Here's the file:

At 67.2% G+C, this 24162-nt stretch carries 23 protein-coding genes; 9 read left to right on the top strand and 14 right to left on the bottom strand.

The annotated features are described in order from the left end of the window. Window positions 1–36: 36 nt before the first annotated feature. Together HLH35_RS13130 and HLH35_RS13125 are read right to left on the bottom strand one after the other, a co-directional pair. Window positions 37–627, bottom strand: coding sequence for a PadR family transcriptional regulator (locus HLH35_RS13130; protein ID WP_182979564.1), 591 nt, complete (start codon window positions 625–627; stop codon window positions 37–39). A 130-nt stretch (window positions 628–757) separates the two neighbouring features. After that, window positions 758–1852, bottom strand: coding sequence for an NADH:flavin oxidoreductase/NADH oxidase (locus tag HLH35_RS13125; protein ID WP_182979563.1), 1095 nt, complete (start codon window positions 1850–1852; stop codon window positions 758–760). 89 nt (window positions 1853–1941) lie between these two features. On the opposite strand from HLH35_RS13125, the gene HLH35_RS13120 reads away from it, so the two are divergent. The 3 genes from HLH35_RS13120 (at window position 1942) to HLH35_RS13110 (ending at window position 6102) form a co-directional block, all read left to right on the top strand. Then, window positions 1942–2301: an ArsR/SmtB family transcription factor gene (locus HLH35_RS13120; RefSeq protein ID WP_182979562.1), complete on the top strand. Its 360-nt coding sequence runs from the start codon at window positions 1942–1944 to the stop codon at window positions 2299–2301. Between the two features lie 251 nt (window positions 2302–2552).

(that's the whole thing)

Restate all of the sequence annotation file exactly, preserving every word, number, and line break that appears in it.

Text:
At 67.2% G+C, this 24162-nt stretch carries 23 protein-coding genes; 9 read left to right on the top strand and 14 right to left on the bottom strand.

The annotated features are described in order from the left end of the window. Window positions 1–36: 36 nt before the first annotated feature. Together HLH35_RS13130 and HLH35_RS13125 are read right to left on the bottom strand one after the other, a co-directional pair. Window positions 37–627, bottom strand: coding sequence for a PadR family transcriptional regulator (locus HLH35_RS13130; protein ID WP_182979564.1), 591 nt, complete (start codon window positions 625–627; stop codon window positions 37–39). A 130-nt stretch (window positions 628–757) separates the two neighbouring features. After that, window positions 758–1852, bottom strand: coding sequence for an NADH:flavin oxidoreductase/NADH oxidase (locus tag HLH35_RS13125; protein ID WP_182979563.1), 1095 nt, complete (start codon window positions 1850–1852; stop codon window positions 758–760). 89 nt (window positions 1853–1941) lie between these two features. On the opposite strand from HLH35_RS13125, the gene HLH35_RS13120 reads away from it, so the two are divergent. The 3 genes from HLH35_RS13120 (at window position 1942) to HLH35_RS13110 (ending at window position 6102) form a co-directional block, all read left to right on the top strand. Then, window positions 1942–2301: an ArsR/SmtB family transcription factor gene (locus HLH35_RS13120; RefSeq protein ID WP_182979562.1), complete on the top strand. Its 360-nt coding sequence runs from the start codon at window positions 1942–1944 to the stop codon at window positions 2299–2301. Between the two features lie 251 nt (window positions 2302–2552).